Circe is a very character-driven book, so if you are a person who likes more plot-driven books, this book is not for you. You really have to care about Circe to continue reading. I also think that you need to go in with an interest in Circe, or at least Greek mythology. Otherwise, I just don’t think reading Circe will be enjoyable

Speaking of Circe herself, her story was really heartbreaking. She’s constantly put down by those around her, and every time she found someone she cared about, they were taken from her for one reason or another. It was so heartwarming watching her discover her power and master it. Also, I will issue a content warning for rape. It’s told in first person, so if this will be harmful for you to read, I recommend holding off.

I think Circe is perfect for fans of Greek mythology and those who know nothing about it. Actually, I think it might be a good introduction to Greek mythology. You get to see a lot of famous Greek myths get played out and be explained. Circe also does a great job at show how a lot of the Greek myths are interconnected.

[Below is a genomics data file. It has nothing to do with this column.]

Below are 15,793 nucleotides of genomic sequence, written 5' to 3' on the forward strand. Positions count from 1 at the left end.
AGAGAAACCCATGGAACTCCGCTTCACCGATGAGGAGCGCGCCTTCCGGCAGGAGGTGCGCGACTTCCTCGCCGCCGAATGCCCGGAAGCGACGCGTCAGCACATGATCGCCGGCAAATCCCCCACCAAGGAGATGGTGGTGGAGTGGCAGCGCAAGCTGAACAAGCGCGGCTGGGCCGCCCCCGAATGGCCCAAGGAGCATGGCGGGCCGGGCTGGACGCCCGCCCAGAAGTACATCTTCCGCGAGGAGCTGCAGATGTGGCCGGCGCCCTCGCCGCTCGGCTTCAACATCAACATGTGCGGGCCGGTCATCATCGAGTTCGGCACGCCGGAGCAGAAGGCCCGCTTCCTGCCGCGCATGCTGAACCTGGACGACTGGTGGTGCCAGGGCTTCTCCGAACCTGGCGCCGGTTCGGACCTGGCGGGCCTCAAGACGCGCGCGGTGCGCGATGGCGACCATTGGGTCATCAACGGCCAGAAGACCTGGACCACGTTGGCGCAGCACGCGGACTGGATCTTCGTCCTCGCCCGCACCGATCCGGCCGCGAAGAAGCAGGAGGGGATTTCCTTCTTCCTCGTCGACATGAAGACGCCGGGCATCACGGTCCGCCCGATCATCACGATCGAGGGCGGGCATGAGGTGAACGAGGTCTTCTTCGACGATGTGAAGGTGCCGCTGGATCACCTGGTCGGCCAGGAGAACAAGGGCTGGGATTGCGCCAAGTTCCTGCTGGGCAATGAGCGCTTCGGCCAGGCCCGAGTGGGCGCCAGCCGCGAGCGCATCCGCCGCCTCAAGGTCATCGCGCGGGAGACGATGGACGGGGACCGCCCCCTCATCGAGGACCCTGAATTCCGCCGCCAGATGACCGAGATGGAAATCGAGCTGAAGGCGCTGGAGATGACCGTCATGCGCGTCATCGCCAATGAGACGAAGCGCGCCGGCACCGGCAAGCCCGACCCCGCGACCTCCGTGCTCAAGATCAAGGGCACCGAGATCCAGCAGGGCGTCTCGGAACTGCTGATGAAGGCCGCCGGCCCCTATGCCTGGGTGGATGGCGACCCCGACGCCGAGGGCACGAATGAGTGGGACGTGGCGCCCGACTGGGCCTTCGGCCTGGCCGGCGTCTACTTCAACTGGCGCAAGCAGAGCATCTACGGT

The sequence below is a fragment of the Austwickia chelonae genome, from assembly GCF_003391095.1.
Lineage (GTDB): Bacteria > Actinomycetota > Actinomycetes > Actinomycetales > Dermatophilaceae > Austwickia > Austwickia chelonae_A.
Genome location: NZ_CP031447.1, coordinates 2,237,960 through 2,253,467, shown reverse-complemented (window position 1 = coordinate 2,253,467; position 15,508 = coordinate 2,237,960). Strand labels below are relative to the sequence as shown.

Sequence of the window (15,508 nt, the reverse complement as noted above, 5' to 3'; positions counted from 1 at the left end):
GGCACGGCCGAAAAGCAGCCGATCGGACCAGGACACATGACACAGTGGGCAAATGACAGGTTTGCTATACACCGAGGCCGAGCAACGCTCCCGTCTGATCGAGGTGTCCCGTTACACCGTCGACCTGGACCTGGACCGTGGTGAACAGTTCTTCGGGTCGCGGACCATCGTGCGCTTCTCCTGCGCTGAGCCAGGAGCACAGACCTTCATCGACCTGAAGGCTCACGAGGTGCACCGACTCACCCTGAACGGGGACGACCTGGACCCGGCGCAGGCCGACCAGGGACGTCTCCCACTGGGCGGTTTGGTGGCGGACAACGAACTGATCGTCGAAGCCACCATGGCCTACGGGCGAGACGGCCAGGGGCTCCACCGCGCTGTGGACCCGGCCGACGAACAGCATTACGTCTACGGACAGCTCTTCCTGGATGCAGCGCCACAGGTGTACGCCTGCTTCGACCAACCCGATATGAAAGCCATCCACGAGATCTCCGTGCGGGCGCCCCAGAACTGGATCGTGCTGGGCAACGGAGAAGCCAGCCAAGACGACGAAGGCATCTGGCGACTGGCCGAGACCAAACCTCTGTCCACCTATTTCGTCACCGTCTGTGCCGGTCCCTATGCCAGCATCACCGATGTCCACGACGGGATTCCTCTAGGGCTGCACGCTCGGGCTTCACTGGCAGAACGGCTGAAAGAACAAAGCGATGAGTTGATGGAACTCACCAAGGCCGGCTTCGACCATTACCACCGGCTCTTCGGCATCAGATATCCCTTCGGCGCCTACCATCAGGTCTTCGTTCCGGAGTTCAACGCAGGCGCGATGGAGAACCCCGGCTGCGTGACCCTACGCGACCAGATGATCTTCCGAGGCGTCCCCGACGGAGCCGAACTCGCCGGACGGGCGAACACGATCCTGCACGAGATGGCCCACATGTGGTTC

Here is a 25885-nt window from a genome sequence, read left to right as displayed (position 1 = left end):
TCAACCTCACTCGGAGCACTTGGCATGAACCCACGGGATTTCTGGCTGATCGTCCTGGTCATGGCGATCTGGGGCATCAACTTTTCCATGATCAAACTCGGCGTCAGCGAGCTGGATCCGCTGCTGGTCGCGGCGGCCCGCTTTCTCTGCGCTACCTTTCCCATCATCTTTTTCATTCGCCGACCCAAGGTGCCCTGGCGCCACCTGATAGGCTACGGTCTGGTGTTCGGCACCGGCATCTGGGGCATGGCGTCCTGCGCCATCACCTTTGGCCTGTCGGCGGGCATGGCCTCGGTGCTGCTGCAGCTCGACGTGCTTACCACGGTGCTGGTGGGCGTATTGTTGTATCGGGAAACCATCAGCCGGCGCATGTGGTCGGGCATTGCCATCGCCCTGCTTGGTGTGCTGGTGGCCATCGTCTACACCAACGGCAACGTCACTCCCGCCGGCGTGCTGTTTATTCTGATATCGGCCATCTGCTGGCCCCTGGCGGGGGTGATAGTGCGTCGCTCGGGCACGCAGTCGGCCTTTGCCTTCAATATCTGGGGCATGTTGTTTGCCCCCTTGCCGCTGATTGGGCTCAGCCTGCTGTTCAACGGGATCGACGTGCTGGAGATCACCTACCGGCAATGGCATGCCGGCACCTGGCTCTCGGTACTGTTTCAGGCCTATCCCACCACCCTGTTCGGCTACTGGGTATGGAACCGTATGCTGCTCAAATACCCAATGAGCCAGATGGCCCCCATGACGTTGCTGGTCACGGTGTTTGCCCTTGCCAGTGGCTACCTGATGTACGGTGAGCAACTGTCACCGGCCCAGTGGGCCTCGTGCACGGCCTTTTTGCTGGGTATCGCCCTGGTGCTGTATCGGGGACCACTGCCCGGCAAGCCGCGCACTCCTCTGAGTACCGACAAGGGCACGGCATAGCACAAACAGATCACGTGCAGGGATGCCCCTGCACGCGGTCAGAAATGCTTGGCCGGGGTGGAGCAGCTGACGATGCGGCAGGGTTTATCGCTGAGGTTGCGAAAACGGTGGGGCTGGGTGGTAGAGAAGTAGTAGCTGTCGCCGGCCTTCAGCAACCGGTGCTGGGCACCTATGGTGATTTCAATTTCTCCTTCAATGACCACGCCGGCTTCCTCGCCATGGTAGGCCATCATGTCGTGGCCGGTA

Something I found really interesting in Circe is that you get to see the Olympians in a more negative light. The Olympians are never really portrayed as saints anywhere, but you get to see how much hatred the Titans have for them. I tend to prefer the Olympians over the Titans, so it was really jarring and intriguing for me to see what I think might be the most negative portrayal of the Olympians I’ve read.

Overall, I found Circe fascinating, earning it 4 out of 5 stars.